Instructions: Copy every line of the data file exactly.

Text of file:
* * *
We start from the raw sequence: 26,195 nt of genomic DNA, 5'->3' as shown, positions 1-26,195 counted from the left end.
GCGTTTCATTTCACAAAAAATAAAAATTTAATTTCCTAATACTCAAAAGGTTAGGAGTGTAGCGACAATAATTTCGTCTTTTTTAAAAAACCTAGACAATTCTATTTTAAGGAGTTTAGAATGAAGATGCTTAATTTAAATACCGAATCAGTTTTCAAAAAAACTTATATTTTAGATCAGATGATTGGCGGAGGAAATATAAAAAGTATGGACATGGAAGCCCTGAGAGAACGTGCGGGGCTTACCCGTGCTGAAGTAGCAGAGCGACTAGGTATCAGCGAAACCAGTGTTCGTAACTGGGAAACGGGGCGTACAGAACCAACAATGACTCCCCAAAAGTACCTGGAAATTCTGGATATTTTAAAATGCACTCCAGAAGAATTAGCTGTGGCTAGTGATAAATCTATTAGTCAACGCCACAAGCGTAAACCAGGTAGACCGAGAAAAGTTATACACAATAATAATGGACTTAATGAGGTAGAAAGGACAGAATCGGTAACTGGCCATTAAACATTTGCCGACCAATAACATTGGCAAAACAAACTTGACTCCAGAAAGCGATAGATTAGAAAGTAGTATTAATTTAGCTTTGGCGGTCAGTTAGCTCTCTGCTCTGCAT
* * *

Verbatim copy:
We start from the raw sequence: 26,195 nt of genomic DNA, 5'->3' as shown, positions 1-26,195 counted from the left end.
GCGTTTCATTTCACAAAAAATAAAAATTTAATTTCCTAATACTCAAAAGGTTAGGAGTGTAGCGACAATAATTTCGTCTTTTTTAAAAAACCTAGACAATTCTATTTTAAGGAGTTTAGAATGAAGATGCTTAATTTAAATACCGAATCAGTTTTCAAAAAAACTTATATTTTAGATCAGATGATTGGCGGAGGAAATATAAAAAGTATGGACATGGAAGCCCTGAGAGAACGTGCGGGGCTTACCCGTGCTGAAGTAGCAGAGCGACTAGGTATCAGCGAAACCAGTGTTCGTAACTGGGAAACGGGGCGTACAGAACCAACAATGACTCCCCAAAAGTACCTGGAAATTCTGGATATTTTAAAATGCACTCCAGAAGAATTAGCTGTGGCTAGTGATAAATCTATTAGTCAACGCCACAAGCGTAAACCAGGTAGACCGAGAAAAGTTATACACAATAATAATGGACTTAATGAGGTAGAAAGGACAGAATCGGTAACTGGCCATTAAACATTTGCCGACCAATAACATTGGCAAAACAAACTTGACTCCAGAAAGCGATAGATTAGAAAGTAGTATTAATTTAGCTTTGGCGGTCAGTTAGCTCTCTGCTCTGCAT